“Mini” monster black holes can hold clues to the growth of giants

Credit: X-ray: NASA / CXC / DartmouthColl./J. Parker & R.Hickox; Optics / IR: PanSTARRS

The discovery of supermassive black holes in smaller galaxies may help astronomers unravel the mysteries surrounding how very large black holes grow.

Researchers have used NASA’s Chandra X-ray Observatory to identify a black hole in the galaxy Mrk462 that contains about 200,000 times the mass of the sun buried in gas and dust.

Mrk 462 contains only hundreds of millions of stars, making it a dwarf galaxy. In contrast, our Milky Way has hundreds of billions of stars. This is one of the first to discover a heavily buried or “obscured” supermassive black hole. Dwarf galaxy..

“This black hole in Mrk462 is one of the smallest supermassive black holes. Black HoleJack Parker of Dartmouth College in New Hampshire said he led the study with his colleague Ryan Hickox, also from Dartmouth. “It is famous for being very difficult to find such a black hole.”

In larger galaxies, astronomers often find black holes by looking for the rapid movement of stars in the center of the galaxy. However, dwarf galaxies are too small and dim to detect in most galaxies today. Another technique is to look for signs of growing black holes, such as the gas being heated to millions of degrees and glowing with x-rays as it falls towards the black hole.

Researchers in this study used Chandra to examine eight dwarf galaxies that previously provided hints for black hole growth from optical data collected by the Sloan Digital Sky Survey. Of those eight, only Mrk462 showed a growing black hole X-ray sign.

High-energy X-rays with unusually high intensities compared to low-energy X-rays, along with data at other wavelengths, indicate that the Mrk462 black hole is badly concealed by the gas.

“Finded black holes are more difficult to detect than exposed black holes, so finding this example may mean that there are far more dwarf galaxies with similar black holes,” says Hikox. I did. “This is important because it can help address key problems in astrophysics. How did black holes grow so early on? universe?? “

Previous studies have shown that black holes can grow to a billion Solar mass By the time the universe is less than a billion years old, it is only a small part of its current age. One idea is that these giant objects were created when a giant star collapsed to form a black hole that weighed about 100 times the mass of the Sun. However, theoretical studies have struggled to explain how weight can be packed fast enough to reach the size found in the early universe.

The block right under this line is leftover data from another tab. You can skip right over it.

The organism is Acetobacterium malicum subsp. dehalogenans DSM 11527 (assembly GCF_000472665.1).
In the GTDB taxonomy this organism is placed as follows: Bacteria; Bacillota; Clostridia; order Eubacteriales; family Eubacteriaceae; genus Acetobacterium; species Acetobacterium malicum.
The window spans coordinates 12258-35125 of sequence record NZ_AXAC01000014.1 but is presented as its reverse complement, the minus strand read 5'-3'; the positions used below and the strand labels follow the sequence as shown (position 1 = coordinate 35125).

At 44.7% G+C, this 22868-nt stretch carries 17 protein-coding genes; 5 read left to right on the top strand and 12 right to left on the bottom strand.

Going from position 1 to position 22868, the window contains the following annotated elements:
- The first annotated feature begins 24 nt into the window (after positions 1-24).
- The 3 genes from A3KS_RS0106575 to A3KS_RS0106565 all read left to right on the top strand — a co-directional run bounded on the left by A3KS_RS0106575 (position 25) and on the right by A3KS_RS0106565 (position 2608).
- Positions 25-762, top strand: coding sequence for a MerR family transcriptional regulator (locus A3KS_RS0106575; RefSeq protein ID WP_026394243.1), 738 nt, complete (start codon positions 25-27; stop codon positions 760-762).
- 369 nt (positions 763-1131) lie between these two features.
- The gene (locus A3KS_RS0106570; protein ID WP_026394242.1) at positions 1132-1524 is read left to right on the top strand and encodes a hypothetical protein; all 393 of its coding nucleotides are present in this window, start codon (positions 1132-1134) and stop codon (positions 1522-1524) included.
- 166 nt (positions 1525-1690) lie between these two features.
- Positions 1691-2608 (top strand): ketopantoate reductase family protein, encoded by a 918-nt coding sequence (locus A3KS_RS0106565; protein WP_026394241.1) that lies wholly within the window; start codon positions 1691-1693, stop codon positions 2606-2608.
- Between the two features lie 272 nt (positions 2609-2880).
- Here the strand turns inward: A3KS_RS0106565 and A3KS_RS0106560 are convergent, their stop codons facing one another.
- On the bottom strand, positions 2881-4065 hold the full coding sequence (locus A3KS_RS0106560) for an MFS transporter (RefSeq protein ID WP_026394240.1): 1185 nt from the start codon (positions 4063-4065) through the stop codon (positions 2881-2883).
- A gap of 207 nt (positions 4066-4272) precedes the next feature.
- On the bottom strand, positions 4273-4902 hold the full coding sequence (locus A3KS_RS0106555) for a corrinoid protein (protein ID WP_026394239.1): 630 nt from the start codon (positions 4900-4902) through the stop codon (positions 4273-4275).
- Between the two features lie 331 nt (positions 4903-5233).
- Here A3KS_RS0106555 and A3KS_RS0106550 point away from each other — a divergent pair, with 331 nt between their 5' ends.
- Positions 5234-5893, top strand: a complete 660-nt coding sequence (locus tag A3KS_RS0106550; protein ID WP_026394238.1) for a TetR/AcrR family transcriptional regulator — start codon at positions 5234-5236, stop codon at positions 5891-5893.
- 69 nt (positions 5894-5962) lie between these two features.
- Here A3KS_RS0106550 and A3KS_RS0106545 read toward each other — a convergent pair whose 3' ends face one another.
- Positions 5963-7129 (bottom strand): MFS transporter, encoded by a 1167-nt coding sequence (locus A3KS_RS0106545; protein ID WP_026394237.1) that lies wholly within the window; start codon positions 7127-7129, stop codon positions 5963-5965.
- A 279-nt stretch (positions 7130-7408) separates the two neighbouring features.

Another explanation is that the early universe was seeded with black holes containing tens of thousands of solar masses when they were created, probably from the collapse of huge clouds of gas and dust.

Most of the dwarf galaxies with supermassive black holes are thought to have formed billions of solar mass objects in the early universe, with small black hole species from early generation stars growing surprisingly rapidly. I support. The smaller parts will tilt the scale to support the idea that black holes began life with the weight of tens of thousands of suns.

These expectations are true, as the conditions required for a direct collapse from a giant cloud to a medium-sized black hole should be rare. Therefore, it is not expected that most of the dwarf galaxies will contain supermassive black holes. Stellar black holes, on the other hand, are expected in all galaxies.

“We can’t draw a strong conclusion from one example, but this result should facilitate a much wider search for black holes buried in dwarf galaxies,” Parker said. “We are excited about what we can learn.”

These results will be presented at the 239th meeting of the American Astronomical Society in Salt Lake City and were part of a virtual press conference held on Monday, January 10.

Astronomers are better at finding “bright” black holes

Quote: Dwarf Galaxy Mrk 462: “Mini” Monster Black Hole is a giant growth acquired from https: // on January 10, 2022 ( May hold clues (January 10, 2022)-monster.html

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“Mini” monster black holes can hold clues to the growth of giants

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